Here is an old post about my feeble attempts at quantifying embodied energy in the solar/electric wheelhoe  and how many food calories it might produce. It does give one pause to think of how many potato calories it takes to pay back the embodied fossil fuel costs of one very small tiller. Mine is six years old and running well.



1389
Policy and solutions / Re: Improving EROEI numbers
« on: March 18, 2014, 05:09:17 PM »
JimD,   So steel just taking a stab at this without pulling tillie apart to weigh it

Steel.  239 times 20.1. =  4803.9 per kilo times 10 =  48039 k/cal for twenty two pounds

Aluminum. 239 times 155 = 37,045 per 2.2 pounds

Monocrystalline. 239 times 4750 = 1,135,250 time 2 m2. = 2,270,500

Total = 2,355,584 K/cal per tillie

The 24 volt battery is going to be a whopper I assume so it needs to be added1389
Policy and solutions / Re: Improving EROEI numbers
« on: March 18, 2014, 05:09:17 PM »
JimD,   So steel just taking a stab at this without pulling tillie apart to weigh it

Steel.  239 times 20.1. =  4803.9 per kilo times 10 =  48039 k/cal for twenty two pounds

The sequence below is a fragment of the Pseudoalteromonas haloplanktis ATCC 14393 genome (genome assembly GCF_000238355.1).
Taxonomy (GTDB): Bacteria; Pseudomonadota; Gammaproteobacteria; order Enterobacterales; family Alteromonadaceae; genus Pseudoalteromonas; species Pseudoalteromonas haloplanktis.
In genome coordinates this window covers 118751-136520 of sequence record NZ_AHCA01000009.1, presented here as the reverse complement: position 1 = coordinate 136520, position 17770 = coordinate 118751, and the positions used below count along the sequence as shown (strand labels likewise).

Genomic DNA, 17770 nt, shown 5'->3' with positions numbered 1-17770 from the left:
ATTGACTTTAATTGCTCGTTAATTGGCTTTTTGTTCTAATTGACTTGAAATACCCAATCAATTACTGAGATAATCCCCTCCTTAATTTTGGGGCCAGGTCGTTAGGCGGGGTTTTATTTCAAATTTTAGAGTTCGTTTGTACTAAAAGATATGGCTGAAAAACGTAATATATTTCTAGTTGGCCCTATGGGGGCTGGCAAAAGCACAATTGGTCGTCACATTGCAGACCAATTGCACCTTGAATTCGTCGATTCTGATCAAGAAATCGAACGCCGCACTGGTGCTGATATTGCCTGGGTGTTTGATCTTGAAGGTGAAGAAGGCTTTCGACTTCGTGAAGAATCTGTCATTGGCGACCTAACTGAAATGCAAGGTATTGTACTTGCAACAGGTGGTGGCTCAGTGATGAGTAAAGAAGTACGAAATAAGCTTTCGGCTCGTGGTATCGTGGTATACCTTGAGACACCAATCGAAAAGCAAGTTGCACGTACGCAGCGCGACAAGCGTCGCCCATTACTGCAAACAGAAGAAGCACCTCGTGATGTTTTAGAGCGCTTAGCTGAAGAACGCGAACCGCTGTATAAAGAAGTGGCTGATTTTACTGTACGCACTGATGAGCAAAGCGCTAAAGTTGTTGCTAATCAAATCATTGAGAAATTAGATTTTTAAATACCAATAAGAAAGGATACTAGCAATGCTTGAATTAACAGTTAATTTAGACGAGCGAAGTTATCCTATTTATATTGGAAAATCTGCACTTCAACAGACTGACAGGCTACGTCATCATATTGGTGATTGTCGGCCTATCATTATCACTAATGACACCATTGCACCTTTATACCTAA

Aluminum. 239 times 155 = 37,045 per 2.2 pounds

Monocrystalline. 239 times 4750 = 1,135,250 time 2 m2. = 2,270,500

Total = 2,355,584 K/cal per tillie

The 24 volt battery is going to be a whopper I assume so it needs to be added

One acre potatoes.   = 3,729,040 K/cal per acre

So like I said you need to get several years out of one machine and amortize the embedded energy
costs. You do get a lot of potatoes to eat however.
My question remains. If tillie with solar cells,batteries and metal cost combined equals say
4,000,000 k/cal embedded energy costs and you get five years of use and produce 11,777,920 k/cal
of food you get  an EROEI of 2.94   The solar cells will keep producing energy while not charging your batteries and if we lowball that at an EROEI of 2 then have you improved your actual EROEI by more than double? I really don't think the solar cell EROEI is that low and tillie doesn't weigh as much as the amounts I have used. So it comes down to what the embedded cost of the batteries and charger